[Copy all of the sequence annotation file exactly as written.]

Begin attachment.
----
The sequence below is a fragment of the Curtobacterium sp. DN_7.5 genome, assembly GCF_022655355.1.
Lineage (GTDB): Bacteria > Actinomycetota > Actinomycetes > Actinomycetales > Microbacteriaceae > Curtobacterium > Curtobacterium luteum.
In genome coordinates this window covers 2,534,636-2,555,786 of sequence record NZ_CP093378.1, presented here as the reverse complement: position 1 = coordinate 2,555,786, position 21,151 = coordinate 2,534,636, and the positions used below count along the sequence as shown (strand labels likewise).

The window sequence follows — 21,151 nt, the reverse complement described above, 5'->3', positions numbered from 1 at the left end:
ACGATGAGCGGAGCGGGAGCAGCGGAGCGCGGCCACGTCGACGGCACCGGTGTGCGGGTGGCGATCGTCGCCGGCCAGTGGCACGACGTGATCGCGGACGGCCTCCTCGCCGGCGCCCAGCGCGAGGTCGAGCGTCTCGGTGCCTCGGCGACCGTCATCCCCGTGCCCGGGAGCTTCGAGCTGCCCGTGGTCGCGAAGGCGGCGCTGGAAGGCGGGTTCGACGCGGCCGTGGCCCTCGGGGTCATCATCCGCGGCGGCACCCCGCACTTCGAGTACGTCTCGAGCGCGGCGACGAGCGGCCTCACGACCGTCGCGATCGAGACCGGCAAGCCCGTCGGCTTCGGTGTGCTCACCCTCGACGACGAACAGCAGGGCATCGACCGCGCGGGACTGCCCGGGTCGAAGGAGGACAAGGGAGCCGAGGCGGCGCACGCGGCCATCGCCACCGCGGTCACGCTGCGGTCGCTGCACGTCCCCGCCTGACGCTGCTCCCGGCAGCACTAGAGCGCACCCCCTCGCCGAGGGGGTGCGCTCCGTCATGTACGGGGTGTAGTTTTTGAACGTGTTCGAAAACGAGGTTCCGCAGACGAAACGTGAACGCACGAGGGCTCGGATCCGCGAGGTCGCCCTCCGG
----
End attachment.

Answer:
The sequence below is a fragment of the Curtobacterium sp. DN_7.5 genome, assembly GCF_022655355.1.
Lineage (GTDB): Bacteria > Actinomycetota > Actinomycetes > Actinomycetales > Microbacteriaceae > Curtobacterium > Curtobacterium luteum.
In genome coordinates this window covers 2,534,636-2,555,786 of sequence record NZ_CP093378.1, presented here as the reverse complement: position 1 = coordinate 2,555,786, position 21,151 = coordinate 2,534,636, and the positions used below count along the sequence as shown (strand labels likewise).

The window sequence follows — 21,151 nt, the reverse complement described above, 5'->3', positions numbered from 1 at the left end:
ACGATGAGCGGAGCGGGAGCAGCGGAGCGCGGCCACGTCGACGGCACCGGTGTGCGGGTGGCGATCGTCGCCGGCCAGTGGCACGACGTGATCGCGGACGGCCTCCTCGCCGGCGCCCAGCGCGAGGTCGAGCGTCTCGGTGCCTCGGCGACCGTCATCCCCGTGCCCGGGAGCTTCGAGCTGCCCGTGGTCGCGAAGGCGGCGCTGGAAGGCGGGTTCGACGCGGCCGTGGCCCTCGGGGTCATCATCCGCGGCGGCACCCCGCACTTCGAGTACGTCTCGAGCGCGGCGACGAGCGGCCTCACGACCGTCGCGATCGAGACCGGCAAGCCCGTCGGCTTCGGTGTGCTCACCCTCGACGACGAACAGCAGGGCATCGACCGCGCGGGACTGCCCGGGTCGAAGGAGGACAAGGGAGCCGAGGCGGCGCACGCGGCCATCGCCACCGCGGTCACGCTGCGGTCGCTGCACGTCCCCGCCTGACGCTGCTCCCGGCAGCACTAGAGCGCACCCCCTCGCCGAGGGGGTGCGCTCCGTCATGTACGGGGTGTAGTTTTTGAACGTGTTCGAAAACGAGGTTCCGCAGACGAAACGTGAACGCACGAGGGCTCGGATCCGCGAGGTCGCCCTCCGG